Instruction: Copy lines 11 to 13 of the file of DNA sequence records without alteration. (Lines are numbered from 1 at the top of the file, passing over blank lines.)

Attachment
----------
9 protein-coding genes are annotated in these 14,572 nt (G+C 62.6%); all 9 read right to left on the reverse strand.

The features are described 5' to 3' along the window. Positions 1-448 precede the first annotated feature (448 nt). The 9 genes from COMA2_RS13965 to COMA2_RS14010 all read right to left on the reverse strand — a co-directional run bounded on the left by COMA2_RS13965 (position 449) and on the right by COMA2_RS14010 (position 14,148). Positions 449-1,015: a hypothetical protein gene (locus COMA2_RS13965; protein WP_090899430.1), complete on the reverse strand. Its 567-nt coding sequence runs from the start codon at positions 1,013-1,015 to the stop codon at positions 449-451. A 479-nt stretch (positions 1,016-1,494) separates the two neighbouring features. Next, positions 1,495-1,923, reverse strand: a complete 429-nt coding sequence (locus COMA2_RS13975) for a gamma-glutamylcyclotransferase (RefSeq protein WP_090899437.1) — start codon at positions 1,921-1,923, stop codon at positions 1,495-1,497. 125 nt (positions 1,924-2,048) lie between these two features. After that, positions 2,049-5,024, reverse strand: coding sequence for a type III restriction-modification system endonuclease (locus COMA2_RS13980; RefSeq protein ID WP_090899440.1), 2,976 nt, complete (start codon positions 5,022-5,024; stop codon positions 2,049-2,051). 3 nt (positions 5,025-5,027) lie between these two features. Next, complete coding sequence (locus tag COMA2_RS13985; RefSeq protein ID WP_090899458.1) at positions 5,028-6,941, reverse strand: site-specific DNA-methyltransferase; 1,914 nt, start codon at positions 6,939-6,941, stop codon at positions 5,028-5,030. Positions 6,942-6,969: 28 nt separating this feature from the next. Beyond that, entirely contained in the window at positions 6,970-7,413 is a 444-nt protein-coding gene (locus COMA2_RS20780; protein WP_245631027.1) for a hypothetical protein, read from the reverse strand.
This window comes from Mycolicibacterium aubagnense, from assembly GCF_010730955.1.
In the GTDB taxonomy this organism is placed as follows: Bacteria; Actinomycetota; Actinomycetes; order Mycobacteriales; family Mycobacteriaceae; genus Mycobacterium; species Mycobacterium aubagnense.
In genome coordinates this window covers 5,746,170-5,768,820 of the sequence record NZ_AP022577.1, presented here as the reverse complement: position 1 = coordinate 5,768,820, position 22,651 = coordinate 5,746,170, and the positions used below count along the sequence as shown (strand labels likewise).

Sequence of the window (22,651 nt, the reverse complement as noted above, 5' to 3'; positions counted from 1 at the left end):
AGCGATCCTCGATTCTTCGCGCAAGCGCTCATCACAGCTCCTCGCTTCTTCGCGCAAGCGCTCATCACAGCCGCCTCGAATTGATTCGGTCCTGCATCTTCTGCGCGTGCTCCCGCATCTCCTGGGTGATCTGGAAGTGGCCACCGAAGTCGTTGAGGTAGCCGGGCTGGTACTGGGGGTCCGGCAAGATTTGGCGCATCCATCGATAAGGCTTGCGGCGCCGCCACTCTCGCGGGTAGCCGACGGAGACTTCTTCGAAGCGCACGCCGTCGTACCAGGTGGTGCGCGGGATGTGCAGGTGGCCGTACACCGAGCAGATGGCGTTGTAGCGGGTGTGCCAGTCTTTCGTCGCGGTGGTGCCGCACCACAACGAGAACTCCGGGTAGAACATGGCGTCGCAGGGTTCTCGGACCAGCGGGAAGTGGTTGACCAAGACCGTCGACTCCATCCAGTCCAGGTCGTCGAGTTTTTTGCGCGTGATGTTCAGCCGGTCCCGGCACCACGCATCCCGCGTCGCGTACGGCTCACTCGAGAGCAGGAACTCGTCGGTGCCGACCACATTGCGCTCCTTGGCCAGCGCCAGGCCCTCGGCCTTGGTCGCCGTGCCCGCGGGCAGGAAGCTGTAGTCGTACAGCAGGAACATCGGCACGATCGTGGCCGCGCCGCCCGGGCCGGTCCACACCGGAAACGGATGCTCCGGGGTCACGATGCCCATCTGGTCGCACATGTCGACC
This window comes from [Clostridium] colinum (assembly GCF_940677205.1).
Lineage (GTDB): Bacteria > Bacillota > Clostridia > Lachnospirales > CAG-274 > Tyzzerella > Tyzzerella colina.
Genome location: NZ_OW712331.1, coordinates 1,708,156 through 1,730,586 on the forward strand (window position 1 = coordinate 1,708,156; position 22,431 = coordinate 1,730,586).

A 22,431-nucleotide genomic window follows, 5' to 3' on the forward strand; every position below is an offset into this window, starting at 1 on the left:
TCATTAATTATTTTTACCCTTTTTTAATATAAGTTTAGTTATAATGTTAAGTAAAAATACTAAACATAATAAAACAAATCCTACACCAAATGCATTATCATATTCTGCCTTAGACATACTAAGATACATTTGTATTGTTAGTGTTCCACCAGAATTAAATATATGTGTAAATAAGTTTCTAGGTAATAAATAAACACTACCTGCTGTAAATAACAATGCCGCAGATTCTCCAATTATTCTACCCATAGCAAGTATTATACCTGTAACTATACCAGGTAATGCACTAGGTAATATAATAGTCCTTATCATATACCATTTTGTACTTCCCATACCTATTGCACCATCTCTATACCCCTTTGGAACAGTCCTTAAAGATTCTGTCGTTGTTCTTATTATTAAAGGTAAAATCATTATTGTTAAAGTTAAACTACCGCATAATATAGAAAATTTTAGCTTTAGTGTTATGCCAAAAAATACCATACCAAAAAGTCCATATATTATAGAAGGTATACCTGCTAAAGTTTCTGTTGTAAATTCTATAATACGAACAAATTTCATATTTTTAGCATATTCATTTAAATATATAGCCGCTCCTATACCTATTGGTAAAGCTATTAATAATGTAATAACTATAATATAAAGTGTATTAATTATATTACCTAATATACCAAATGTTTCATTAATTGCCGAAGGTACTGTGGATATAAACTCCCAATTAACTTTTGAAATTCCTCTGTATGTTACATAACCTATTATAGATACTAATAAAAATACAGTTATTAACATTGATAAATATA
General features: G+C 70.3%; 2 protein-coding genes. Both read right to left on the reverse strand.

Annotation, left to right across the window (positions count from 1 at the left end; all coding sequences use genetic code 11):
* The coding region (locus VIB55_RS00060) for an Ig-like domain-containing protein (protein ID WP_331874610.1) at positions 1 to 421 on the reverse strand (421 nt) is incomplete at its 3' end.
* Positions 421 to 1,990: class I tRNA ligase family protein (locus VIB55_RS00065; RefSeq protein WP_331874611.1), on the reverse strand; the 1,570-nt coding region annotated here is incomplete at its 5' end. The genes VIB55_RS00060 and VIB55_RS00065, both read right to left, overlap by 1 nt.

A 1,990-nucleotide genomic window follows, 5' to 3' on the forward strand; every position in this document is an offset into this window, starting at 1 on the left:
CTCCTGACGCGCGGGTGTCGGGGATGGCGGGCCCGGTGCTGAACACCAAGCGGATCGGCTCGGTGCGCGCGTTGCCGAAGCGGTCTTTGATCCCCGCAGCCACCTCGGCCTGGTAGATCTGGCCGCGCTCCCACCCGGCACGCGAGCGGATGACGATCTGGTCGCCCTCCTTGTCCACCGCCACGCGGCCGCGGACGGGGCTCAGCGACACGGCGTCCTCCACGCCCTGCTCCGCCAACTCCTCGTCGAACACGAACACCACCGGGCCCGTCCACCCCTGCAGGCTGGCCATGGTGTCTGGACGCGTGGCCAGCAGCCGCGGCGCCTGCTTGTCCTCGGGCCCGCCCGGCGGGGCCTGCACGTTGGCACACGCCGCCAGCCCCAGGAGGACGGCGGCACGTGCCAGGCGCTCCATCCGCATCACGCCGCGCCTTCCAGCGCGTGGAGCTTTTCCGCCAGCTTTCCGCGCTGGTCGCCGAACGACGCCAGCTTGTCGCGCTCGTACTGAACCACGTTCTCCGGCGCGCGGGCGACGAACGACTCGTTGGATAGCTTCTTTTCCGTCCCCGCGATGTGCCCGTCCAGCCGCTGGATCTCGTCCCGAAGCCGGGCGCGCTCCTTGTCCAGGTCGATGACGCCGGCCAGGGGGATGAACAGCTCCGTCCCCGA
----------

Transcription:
A 22,431-nucleotide genomic window follows, 5' to 3' on the forward strand; every position below is an offset into this window, starting at 1 on the left:
TCATTAATTATTTTTACCCTTTTTTAATATAAGTTTAGTTATAATGTTAAGTAAAAATACTAAACATAATAAAACAAATCCTACACCAAATGCATTATCATATTCTGCCTTAGACATACTAAGATACATTTGTATTGTTAGTGTTCCACCAGAATTAAATATATGTGTAAATAAGTTTCTAGGTAATAAATAAACACTACCTGCTGTAAATAACAATGCCGCAGATTCTCCAATTATTCTACCCATAGCAAGTATTATACCTGTAACTATACCAGGTAATGCACTAGGTAATATAATAGTCCTTATCATATACCATTTTGTACTTCCCATACCTATTGCACCATCTCTATACCCCTTTGGAACAGTCCTTAAAGATTCTGTCGTTGTTCTTATTATTAAAGGTAAAATCATTATTGTTAAAGTTAAACTACCGCATAATATAGAAAATTTTAGCTTTAGTGTTATGCCAAAAAATACCATACCAAAAAGTCCATATATTATAGAAGGTATACCTGCTAAAGTTTCTGTTGTAAATTCTATAATACGAACAAATTTCATATTTTTAGCATATTCATTTAAATATATAGCCGCTCCTATACCTATTGGTAAAGCTATTAATAATGTAATAACTATAATATAAAGTGTATTAATTATATTACCTAATATACCAAATGTTTCATTAATTGCCGAAGGTACTGTGGATATAAACTCCCAATTAACTTTTGAAATTCCTCTGTATGTTACATAACCTATTATAGATACTAATAAAAATACAGTTATTAACATTGATAAATATA
General features: G+C 70.3%; 2 protein-coding genes. Both read right to left on the reverse strand.